How do tidal forces differ from gravitational ones?
Tidal forces are produced when the gravitational force affecting one part of a
body...say the part closest to the center of the gravitational force...is
stronger than at a more distant part farther from the gravitating body. This
produces a net 'differential' force or stress across the body which can cause
it to deform and raise 'tides'. If the tidal force is stronger than the forces
holding the body together, it will break apart. This defines the Roche
distance. The Moon is currently about 10 times farther from the Earth than its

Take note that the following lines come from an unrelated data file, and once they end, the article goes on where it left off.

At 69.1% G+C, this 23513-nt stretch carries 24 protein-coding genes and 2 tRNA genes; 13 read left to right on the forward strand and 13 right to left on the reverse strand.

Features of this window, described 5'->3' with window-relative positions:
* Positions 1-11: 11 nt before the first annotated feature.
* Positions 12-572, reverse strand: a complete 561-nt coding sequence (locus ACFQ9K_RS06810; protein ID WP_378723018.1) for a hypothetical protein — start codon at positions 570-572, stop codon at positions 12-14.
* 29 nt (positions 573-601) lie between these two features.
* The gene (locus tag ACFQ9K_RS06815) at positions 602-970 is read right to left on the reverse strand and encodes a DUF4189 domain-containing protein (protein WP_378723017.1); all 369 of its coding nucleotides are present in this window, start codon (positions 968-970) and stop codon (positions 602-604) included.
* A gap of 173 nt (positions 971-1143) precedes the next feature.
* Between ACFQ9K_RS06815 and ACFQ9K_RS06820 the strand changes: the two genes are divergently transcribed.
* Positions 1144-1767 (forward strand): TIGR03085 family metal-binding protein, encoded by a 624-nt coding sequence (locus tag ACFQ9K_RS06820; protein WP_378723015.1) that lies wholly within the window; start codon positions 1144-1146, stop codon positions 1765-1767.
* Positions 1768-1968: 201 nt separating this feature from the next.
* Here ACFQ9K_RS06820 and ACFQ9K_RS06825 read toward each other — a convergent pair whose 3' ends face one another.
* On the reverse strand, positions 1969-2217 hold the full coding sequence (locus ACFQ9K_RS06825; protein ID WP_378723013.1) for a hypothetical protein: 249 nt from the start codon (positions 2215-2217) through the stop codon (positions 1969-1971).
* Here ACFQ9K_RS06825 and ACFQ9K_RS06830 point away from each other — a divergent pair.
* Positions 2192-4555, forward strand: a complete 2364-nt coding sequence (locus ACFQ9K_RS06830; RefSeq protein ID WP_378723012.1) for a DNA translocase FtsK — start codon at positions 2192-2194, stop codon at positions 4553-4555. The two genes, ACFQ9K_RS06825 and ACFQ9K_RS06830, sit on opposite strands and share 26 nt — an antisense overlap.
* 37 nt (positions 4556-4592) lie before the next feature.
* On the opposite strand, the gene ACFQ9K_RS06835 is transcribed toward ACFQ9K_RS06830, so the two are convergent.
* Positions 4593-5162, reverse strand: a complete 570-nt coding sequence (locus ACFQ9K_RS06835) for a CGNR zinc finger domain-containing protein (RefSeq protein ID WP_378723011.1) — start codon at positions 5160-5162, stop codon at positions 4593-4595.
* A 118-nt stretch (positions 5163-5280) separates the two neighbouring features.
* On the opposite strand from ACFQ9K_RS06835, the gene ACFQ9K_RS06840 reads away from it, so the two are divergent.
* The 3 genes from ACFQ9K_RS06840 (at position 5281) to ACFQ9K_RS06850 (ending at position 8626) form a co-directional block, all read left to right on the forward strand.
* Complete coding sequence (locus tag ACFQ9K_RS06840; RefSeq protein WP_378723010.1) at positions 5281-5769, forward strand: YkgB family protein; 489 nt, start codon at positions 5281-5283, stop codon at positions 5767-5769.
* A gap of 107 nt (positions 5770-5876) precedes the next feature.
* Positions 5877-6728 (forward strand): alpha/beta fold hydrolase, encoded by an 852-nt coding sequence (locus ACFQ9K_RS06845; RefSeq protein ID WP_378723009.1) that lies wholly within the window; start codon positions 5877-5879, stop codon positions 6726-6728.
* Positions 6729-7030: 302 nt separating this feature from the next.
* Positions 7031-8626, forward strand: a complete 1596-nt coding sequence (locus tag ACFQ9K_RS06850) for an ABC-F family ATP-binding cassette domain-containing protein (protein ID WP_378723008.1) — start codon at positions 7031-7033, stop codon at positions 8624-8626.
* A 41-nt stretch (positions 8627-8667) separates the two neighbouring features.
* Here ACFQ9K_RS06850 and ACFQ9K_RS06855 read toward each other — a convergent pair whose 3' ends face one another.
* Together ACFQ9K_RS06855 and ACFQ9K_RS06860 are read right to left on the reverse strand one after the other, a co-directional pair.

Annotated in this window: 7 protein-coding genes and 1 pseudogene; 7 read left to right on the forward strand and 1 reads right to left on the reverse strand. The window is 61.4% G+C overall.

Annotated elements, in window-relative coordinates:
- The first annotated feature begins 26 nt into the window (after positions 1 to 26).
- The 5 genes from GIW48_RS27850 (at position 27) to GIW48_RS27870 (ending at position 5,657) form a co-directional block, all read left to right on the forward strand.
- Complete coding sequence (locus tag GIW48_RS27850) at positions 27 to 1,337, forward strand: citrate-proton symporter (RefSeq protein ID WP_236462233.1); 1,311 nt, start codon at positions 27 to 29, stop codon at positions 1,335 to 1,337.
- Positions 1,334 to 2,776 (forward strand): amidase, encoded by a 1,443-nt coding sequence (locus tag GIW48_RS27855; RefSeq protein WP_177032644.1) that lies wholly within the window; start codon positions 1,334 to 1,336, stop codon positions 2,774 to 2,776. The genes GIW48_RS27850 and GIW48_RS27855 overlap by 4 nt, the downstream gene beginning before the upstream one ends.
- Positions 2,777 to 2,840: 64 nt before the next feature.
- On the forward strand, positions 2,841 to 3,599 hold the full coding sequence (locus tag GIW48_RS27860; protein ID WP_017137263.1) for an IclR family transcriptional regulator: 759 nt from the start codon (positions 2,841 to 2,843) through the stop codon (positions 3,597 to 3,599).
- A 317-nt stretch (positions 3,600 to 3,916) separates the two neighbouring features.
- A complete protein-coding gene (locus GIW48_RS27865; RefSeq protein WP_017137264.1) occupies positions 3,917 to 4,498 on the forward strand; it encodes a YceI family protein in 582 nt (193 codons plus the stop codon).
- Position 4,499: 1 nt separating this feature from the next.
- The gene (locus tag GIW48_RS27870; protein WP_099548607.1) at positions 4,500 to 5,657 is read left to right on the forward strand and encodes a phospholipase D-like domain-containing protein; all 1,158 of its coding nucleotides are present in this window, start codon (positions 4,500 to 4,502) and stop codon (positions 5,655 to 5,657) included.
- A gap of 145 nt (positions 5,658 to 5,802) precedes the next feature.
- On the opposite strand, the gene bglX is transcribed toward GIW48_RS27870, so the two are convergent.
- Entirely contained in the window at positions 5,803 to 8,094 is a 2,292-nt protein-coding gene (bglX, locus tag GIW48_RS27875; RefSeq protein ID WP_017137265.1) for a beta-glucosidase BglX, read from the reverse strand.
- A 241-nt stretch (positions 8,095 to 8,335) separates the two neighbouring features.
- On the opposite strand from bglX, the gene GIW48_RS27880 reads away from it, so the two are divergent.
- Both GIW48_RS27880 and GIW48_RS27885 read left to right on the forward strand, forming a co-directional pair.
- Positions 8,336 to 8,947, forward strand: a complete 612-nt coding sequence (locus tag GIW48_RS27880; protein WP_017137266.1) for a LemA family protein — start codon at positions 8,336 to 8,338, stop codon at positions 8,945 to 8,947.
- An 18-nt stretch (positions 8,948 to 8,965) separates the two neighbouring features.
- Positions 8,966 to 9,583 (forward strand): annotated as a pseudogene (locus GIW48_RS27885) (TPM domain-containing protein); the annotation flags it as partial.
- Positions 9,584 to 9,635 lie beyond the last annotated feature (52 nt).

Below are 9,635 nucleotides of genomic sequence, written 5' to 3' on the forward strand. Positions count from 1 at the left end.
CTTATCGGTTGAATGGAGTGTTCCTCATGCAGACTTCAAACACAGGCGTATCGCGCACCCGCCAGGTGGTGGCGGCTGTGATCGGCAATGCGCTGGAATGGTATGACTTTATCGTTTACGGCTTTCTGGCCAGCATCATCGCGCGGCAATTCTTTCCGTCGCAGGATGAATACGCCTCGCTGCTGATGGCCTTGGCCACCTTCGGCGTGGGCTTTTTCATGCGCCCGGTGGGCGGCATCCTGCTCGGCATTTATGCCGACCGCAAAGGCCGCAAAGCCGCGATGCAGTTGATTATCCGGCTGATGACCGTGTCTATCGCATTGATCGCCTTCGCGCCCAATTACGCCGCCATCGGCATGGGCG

Roche distance, but when it was first formed it may have been at nearly this
For more information of the mathematical kind, visit
Eric W. Weisstein and Wolfram Research, Inc. page on calculating the Roche Limit.
Copyright (C) 1997 Dr. Sten Odenwald
Ask the Astronomer.